PARIS – Police in the eastern French city are searching for a man on a bicycle after at least eight people were hurt when an explosive device detonated Friday evening, a spokeswoman for the regional administration told EFE.
The suspect, who partially covered his face, was caught on security cameras leaving a bag in front of a bakery near Place Bellecour in the heart of France’s third-largest city just minutes before the explosion occurred at 5:30 pm, the spokeswoman said.
She said that investigators continued to review security footage from the area, which is not far from Lyon’s main train station.
“Nothing on Rue Victor-Hugo can escape us,” said Lyon’s deputy mayor for public safety, Jean-Yves Secheresse, alluding to the pervasive presence of security cameras.
While authorities initially said the cause of the explosion was unknown, President Emmanuel Macron referred to the blast as an attack.
“It’s not for me to give a toll but it appears there are no fatalities. There have been injuries, so obviously I’m thinking of these injured and their families,” he said during a live interview on YouTube.
Jurisdiction over the investigation was shifted from the municipal homicide squad to the Paris prosecutor’s office, which handles terrorism cases throughout France.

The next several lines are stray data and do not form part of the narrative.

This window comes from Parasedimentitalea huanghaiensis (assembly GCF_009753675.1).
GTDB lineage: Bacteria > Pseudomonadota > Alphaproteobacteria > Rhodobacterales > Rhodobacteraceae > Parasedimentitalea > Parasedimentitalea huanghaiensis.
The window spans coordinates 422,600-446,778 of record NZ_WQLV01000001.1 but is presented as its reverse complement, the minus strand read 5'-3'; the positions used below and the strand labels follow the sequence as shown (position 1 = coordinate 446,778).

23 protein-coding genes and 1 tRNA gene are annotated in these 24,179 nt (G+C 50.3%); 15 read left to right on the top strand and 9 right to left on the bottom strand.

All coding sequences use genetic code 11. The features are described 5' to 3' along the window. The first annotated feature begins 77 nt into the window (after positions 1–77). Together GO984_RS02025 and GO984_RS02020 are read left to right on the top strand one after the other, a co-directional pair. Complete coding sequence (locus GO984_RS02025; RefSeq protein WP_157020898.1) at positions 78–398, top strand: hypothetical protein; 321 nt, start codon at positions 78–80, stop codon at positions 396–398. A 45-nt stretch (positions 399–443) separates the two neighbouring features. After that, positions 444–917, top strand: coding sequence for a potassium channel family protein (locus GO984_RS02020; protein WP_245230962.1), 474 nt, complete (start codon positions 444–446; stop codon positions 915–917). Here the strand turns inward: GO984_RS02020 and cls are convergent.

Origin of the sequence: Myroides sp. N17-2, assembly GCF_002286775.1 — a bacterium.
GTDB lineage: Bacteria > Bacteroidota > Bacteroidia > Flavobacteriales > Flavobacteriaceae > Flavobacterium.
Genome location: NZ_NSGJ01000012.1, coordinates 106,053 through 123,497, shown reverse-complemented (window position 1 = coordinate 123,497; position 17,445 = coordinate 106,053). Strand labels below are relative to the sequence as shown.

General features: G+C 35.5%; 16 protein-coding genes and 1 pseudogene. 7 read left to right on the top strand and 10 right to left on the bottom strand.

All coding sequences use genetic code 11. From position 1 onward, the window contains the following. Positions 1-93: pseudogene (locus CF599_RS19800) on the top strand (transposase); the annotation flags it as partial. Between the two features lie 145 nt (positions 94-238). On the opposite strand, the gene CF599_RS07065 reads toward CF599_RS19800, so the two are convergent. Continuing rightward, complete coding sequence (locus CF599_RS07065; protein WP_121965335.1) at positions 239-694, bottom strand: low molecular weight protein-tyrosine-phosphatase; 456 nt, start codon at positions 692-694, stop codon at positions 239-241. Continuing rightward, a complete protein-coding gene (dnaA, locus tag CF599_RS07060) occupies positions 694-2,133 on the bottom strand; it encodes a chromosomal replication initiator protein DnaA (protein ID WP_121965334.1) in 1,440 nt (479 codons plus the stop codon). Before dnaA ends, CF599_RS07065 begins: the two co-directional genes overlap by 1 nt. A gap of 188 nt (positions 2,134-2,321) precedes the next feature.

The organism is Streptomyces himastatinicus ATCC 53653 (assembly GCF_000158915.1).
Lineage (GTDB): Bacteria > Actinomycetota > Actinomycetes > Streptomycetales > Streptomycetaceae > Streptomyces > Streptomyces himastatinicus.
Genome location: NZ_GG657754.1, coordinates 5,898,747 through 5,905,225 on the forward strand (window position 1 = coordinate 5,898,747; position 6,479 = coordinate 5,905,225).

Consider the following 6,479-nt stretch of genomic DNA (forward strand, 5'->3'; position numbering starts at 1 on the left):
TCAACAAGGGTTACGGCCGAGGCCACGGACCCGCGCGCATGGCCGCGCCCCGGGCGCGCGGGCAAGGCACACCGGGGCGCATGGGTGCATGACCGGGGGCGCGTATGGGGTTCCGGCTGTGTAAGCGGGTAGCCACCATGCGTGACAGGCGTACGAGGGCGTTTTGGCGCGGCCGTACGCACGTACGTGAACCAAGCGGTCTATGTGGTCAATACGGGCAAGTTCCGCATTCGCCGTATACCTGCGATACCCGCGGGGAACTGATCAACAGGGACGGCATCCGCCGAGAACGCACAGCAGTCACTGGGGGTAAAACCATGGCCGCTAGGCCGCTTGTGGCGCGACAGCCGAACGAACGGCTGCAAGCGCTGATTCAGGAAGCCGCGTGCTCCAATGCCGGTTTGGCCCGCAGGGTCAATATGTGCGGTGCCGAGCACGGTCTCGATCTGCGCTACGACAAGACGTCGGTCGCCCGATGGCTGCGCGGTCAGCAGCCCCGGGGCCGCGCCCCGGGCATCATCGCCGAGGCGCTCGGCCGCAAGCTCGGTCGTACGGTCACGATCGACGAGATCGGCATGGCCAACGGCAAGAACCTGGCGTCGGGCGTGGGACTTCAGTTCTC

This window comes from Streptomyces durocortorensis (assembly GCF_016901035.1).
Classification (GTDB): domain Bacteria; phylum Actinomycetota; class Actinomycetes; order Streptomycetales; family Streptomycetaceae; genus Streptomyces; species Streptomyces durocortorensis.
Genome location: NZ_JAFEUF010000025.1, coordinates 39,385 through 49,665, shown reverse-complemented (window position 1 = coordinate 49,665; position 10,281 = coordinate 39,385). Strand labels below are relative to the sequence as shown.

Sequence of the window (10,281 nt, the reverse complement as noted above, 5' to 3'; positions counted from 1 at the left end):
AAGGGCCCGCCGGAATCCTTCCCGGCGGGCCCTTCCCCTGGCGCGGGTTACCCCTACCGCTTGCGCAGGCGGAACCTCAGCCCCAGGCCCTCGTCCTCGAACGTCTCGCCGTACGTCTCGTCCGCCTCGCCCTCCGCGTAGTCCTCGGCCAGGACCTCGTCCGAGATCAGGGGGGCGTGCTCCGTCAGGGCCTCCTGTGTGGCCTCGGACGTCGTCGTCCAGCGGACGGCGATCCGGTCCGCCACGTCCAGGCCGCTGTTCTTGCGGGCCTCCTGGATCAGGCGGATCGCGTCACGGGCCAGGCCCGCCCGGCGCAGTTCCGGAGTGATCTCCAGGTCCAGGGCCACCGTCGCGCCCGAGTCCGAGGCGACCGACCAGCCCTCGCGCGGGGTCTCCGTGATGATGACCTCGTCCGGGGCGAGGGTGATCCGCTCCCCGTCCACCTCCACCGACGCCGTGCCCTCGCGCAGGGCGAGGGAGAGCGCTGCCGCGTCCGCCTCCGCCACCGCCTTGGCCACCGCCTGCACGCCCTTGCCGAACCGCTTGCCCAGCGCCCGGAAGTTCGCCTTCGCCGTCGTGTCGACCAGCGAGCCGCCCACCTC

France’s Interior Minister Christophe Castaner said that he had ordered police forces across the country to beef up security for large gatherings, such as sporting, entertainment and religious events.
The interior ministry is coordinating the response to the situation with regional officials and the Paris prosecutor’s office, he said.
Both Castaner and Prime Minister Edouard Philippe canceled plans Friday night to attend their party’s final rally ahead of elections to the European Parliament.
BFM television described the explosive device as a parcel-bomb packed with nails and bolts.
Media outlets put the number of people wounded at 13 and said that none of the injuries was life-threatening.
The national police denied rumors of additional explosions in Lyon and urged the public to beware “fake news.”